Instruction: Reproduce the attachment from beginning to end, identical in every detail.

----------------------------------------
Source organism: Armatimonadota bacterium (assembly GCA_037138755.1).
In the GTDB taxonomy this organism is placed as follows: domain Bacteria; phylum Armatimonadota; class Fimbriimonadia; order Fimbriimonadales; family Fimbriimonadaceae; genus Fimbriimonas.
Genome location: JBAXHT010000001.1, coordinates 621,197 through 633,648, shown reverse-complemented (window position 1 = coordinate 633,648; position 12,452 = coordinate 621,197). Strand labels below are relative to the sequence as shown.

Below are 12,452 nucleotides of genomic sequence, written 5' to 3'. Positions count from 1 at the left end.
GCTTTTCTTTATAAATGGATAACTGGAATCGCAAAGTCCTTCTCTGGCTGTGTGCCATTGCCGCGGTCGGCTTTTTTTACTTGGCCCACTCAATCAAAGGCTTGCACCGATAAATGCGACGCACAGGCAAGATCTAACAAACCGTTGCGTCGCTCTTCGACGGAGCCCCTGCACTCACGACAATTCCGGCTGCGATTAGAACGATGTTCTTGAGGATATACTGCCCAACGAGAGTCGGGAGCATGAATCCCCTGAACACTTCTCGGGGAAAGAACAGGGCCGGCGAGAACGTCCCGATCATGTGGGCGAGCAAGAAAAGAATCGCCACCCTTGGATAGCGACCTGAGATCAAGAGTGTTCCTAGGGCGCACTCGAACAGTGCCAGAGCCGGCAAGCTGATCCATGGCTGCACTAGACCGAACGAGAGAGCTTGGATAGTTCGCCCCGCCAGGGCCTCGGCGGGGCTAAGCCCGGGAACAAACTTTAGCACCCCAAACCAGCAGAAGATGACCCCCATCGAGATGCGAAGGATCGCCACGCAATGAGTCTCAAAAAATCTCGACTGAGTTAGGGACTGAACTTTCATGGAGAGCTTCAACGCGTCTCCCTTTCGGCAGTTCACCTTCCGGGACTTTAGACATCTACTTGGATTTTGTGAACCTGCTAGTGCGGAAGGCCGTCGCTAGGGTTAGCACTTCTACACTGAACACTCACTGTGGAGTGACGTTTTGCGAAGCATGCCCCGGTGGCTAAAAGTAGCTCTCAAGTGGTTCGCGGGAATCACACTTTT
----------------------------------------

Source organism: Armatimonadota bacterium (assembly GCA_037138755.1).
In the GTDB taxonomy this organism is placed as follows: domain Bacteria; phylum Armatimonadota; class Fimbriimonadia; order Fimbriimonadales; family Fimbriimonadaceae; genus Fimbriimonas.
Genome location: JBAXHT010000001.1, coordinates 621,197 through 633,648, shown reverse-complemented (window position 1 = coordinate 633,648; position 12,452 = coordinate 621,197). Strand labels below are relative to the sequence as shown.

Below are 12,452 nucleotides of genomic sequence, written 5' to 3'. Positions count from 1 at the left end.
GCTTTTCTTTATAAATGGATAACTGGAATCGCAAAGTCCTTCTCTGGCTGTGTGCCATTGCCGCGGTCGGCTTTTTTTACTTGGCCCACTCAATCAAAGGCTTGCACCGATAAATGCGACGCACAGGCAAGATCTAACAAACCGTTGCGTCGCTCTTCGACGGAGCCCCTGCACTCACGACAATTCCGGCTGCGATTAGAACGATGTTCTTGAGGATATACTGCCCAACGAGAGTCGGGAGCATGAATCCCCTGAACACTTCTCGGGGAAAGAACAGGGCCGGCGAGAACGTCCCGATCATGTGGGCGAGCAAGAAAAGAATCGCCACCCTTGGATAGCGACCTGAGATCAAGAGTGTTCCTAGGGCGCACTCGAACAGTGCCAGAGCCGGCAAGCTGATCCATGGCTGCACTAGACCGAACGAGAGAGCTTGGATAGTTCGCCCCGCCAGGGCCTCGGCGGGGCTAAGCCCGGGAACAAACTTTAGCACCCCAAACCAGCAGAAGATGACCCCCATCGAGATGCGAAGGATCGCCACGCAATGAGTCTCAAAAAATCTCGACTGAGTTAGGGACTGAACTTTCATGGAGAGCTTCAACGCGTCTCCCTTTCGGCAGTTCACCTTCCGGGACTTTAGACATCTACTTGGATTTTGTGAACCTGCTAGTGCGGAAGGCCGTCGCTAGGGTTAGCACTTCTACACTGAACACTCACTGTGGAGTGACGTTTTGCGAAGCATGCCCCGGTGGCTAAAAGTAGCTCTCAAGTGGTTCGCGGGAATCACACTTTT